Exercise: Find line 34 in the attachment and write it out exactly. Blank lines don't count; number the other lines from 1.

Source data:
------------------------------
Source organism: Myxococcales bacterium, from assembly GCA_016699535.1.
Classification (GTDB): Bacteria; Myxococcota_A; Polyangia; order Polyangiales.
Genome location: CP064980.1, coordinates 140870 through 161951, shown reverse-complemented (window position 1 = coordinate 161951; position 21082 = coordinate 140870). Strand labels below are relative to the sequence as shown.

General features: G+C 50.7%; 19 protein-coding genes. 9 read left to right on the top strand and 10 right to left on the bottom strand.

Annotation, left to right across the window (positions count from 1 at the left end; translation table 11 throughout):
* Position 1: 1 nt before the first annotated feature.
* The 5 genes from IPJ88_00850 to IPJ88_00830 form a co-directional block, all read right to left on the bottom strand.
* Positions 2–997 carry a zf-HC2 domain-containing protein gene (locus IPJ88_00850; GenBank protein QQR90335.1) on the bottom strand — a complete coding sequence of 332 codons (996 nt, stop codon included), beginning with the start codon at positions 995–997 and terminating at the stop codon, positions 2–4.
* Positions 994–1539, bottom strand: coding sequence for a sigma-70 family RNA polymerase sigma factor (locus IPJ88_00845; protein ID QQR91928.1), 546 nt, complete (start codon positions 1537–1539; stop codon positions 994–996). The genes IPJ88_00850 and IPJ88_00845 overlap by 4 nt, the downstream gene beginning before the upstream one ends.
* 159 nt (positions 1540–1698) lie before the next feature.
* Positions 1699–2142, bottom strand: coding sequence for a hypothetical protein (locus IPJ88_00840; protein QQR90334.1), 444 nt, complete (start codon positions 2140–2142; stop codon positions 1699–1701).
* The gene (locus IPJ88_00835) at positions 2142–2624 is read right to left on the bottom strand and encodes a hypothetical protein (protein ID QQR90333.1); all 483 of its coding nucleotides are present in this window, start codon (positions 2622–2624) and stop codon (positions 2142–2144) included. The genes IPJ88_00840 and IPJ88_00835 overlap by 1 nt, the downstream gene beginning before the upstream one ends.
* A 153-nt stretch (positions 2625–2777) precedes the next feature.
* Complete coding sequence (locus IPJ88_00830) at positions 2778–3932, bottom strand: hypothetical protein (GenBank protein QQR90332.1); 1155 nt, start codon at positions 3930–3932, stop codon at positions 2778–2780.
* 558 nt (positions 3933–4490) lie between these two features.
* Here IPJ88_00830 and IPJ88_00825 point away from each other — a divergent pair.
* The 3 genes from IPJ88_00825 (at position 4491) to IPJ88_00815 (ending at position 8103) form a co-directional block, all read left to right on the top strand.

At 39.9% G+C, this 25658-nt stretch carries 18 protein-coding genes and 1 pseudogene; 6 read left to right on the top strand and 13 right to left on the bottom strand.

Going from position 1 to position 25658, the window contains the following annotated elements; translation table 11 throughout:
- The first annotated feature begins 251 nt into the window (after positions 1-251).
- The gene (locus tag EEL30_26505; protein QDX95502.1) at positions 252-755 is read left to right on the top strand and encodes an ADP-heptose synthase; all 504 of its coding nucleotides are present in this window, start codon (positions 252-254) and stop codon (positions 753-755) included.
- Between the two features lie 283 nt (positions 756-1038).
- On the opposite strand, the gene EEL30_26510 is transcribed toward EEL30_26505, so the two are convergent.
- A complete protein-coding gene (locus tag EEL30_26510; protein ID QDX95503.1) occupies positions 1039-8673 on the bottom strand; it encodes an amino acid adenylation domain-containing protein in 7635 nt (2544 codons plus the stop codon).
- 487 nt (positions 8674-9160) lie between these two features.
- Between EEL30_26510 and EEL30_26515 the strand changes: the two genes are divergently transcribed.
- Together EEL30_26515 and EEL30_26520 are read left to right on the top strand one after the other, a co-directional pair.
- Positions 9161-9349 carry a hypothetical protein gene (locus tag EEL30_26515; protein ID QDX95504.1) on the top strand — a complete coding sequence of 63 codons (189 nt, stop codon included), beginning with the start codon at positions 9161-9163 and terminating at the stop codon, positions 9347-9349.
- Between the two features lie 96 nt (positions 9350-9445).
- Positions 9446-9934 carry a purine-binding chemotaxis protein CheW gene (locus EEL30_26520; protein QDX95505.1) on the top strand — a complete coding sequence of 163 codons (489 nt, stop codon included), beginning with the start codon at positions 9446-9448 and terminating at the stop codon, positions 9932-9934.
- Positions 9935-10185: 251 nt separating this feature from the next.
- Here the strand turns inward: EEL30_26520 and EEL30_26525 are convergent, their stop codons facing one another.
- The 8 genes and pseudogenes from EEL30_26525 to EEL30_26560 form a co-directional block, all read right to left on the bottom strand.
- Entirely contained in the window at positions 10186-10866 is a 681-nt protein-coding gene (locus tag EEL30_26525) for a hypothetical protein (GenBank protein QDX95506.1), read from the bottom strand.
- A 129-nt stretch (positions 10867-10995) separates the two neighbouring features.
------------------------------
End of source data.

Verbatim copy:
- Entirely contained in the window at positions 10186-10866 is a 681-nt protein-coding gene (locus tag EEL30_26525) for a hypothetical protein (GenBank protein QDX95506.1), read from the bottom strand.